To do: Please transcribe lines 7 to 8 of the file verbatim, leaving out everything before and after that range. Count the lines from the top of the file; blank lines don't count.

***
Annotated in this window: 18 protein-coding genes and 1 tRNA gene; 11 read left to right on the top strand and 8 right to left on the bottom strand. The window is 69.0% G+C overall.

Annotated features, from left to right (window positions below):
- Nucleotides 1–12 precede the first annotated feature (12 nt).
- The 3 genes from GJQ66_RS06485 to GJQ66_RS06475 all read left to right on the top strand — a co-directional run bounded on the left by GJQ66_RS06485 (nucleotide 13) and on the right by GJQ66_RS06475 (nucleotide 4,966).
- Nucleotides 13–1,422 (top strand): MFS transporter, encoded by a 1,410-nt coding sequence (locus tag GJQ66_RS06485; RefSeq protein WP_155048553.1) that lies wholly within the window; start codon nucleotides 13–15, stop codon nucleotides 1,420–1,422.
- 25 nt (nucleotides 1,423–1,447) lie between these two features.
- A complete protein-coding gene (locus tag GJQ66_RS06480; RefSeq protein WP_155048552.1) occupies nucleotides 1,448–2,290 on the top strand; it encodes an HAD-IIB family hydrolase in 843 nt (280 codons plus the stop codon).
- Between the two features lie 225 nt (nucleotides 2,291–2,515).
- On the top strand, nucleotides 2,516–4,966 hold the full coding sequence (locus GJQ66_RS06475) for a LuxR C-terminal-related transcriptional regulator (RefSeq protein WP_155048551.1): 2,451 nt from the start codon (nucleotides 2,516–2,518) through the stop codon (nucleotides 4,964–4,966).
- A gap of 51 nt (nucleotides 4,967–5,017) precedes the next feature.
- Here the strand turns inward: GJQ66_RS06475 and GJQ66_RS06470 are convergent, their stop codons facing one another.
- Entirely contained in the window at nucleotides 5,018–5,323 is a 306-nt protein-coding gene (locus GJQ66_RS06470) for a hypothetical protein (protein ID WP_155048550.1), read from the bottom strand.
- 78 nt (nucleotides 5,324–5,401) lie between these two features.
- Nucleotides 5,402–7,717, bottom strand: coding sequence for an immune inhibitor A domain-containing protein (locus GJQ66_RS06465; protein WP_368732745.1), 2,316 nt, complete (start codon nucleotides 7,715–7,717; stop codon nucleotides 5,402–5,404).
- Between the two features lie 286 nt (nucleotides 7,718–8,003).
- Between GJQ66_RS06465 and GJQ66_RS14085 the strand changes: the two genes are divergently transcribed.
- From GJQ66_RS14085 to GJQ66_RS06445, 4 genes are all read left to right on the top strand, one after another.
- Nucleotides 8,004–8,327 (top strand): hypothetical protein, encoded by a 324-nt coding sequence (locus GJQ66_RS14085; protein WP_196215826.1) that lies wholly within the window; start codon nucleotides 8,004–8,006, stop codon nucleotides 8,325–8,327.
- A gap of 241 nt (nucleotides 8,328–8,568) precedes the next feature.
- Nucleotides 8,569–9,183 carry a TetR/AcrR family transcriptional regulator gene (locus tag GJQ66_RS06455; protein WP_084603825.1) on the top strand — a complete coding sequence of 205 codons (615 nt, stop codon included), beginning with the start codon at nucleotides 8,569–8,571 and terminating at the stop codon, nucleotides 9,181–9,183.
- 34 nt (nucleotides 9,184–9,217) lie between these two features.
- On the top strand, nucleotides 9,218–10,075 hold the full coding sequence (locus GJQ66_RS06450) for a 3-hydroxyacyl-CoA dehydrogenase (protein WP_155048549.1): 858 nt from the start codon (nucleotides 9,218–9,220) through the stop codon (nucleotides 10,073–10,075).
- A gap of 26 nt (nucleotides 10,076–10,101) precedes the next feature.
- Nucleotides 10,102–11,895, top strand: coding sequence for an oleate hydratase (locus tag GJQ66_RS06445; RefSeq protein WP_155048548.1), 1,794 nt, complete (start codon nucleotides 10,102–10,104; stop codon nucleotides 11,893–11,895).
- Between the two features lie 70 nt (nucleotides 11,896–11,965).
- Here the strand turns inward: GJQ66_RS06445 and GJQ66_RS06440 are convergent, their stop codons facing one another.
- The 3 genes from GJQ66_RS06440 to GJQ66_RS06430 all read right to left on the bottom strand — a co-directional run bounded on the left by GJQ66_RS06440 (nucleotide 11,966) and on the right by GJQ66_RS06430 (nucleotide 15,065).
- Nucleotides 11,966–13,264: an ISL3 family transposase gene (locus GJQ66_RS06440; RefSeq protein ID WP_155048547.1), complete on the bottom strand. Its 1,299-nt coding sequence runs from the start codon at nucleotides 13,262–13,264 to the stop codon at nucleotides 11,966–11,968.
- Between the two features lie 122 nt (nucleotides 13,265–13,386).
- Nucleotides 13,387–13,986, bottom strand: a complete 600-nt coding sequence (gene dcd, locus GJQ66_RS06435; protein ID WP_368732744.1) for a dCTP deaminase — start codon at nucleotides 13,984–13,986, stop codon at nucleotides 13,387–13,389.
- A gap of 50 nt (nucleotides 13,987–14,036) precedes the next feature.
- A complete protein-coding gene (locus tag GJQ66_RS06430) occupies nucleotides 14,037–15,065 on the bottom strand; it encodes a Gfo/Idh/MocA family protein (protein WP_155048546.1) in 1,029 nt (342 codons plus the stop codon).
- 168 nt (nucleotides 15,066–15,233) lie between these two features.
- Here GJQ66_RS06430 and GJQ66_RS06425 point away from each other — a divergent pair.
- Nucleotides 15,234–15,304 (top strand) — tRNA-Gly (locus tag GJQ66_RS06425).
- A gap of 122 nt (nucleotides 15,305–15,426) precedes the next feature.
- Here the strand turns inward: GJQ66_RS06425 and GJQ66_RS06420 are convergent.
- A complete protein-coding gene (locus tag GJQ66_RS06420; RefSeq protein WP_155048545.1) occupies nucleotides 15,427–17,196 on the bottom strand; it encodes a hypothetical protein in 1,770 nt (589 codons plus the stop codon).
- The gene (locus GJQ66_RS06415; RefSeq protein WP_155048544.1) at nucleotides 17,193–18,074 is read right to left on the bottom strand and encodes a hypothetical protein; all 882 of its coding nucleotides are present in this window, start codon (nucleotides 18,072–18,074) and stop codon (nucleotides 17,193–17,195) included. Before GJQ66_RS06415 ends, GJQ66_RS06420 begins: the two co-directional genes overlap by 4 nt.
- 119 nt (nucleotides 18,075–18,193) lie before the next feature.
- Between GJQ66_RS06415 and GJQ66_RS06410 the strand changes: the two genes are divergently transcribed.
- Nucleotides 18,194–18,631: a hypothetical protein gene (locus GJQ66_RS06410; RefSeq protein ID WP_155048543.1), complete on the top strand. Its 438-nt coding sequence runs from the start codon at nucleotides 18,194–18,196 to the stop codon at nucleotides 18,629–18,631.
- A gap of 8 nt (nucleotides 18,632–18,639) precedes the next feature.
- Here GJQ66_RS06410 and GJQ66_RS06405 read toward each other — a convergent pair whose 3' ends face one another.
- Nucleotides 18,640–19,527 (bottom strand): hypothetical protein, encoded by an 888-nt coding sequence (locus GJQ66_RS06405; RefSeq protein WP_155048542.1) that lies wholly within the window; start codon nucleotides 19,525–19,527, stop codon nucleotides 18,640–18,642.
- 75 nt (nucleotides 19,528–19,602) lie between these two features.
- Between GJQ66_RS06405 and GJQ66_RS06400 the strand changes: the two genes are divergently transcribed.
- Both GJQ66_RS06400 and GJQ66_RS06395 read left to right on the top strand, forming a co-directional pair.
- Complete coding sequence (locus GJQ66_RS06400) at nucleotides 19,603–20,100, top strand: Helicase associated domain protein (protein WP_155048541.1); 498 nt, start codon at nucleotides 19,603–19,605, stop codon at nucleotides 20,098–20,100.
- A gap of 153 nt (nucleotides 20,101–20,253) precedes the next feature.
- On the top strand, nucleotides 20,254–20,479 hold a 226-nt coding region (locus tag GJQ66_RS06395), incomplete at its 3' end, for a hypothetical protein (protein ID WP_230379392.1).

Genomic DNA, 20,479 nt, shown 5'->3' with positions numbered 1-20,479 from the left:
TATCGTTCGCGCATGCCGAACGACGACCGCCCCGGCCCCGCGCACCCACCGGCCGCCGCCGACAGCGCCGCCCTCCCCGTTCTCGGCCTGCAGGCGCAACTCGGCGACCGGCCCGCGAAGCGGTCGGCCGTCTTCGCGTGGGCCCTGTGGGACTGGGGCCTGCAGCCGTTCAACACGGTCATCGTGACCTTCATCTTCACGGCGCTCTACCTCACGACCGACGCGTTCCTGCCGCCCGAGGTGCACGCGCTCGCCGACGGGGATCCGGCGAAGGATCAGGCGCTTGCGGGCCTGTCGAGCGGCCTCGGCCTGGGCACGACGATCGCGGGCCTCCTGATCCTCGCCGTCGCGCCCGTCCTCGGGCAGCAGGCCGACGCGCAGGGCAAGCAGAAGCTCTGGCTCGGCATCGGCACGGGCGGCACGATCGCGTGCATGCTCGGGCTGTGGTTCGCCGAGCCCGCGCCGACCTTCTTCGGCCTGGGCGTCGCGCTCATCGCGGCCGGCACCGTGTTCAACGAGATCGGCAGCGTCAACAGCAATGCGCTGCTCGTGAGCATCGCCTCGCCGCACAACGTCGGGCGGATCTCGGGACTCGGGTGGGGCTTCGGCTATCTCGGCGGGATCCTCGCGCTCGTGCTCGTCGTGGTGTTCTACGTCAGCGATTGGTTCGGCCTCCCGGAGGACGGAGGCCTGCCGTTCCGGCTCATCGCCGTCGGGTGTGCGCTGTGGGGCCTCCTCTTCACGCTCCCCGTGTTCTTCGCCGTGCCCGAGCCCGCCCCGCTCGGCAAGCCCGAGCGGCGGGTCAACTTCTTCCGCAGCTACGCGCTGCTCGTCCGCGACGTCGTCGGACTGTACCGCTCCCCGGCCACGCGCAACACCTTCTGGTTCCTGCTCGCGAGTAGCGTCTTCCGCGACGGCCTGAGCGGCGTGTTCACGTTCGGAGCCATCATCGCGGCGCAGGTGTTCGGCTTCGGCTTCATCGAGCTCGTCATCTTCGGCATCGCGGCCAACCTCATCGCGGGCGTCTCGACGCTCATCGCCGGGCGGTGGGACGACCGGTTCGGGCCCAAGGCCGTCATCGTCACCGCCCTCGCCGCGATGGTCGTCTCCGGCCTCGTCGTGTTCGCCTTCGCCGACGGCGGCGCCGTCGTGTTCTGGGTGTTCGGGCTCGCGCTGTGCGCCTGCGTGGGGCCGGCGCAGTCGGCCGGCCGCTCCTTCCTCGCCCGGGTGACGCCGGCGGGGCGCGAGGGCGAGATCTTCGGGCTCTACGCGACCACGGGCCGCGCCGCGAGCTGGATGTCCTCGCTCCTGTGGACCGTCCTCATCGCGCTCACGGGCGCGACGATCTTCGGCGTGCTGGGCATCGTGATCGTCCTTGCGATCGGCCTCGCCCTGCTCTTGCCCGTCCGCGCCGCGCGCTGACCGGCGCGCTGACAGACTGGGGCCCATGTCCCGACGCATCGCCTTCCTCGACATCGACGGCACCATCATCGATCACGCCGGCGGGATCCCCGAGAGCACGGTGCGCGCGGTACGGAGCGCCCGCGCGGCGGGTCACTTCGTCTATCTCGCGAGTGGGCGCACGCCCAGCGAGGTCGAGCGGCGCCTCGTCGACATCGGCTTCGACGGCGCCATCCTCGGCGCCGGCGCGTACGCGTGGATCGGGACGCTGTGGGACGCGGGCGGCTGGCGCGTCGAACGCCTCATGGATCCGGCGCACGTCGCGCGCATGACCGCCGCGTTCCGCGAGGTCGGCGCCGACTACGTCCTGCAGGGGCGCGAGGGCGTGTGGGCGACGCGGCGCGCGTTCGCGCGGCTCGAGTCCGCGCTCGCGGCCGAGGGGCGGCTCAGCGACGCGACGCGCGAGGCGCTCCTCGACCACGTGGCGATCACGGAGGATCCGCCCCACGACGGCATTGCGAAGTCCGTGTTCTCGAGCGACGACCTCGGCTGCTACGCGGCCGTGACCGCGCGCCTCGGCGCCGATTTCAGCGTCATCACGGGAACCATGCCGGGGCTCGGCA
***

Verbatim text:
- A complete protein-coding gene (locus tag GJQ66_RS06480; RefSeq protein WP_155048552.1) occupies nucleotides 1,448–2,290 on the top strand; it encodes an HAD-IIB family hydrolase in 843 nt (280 codons plus the stop codon).
- Between the two features lie 225 nt (nucleotides 2,291–2,515).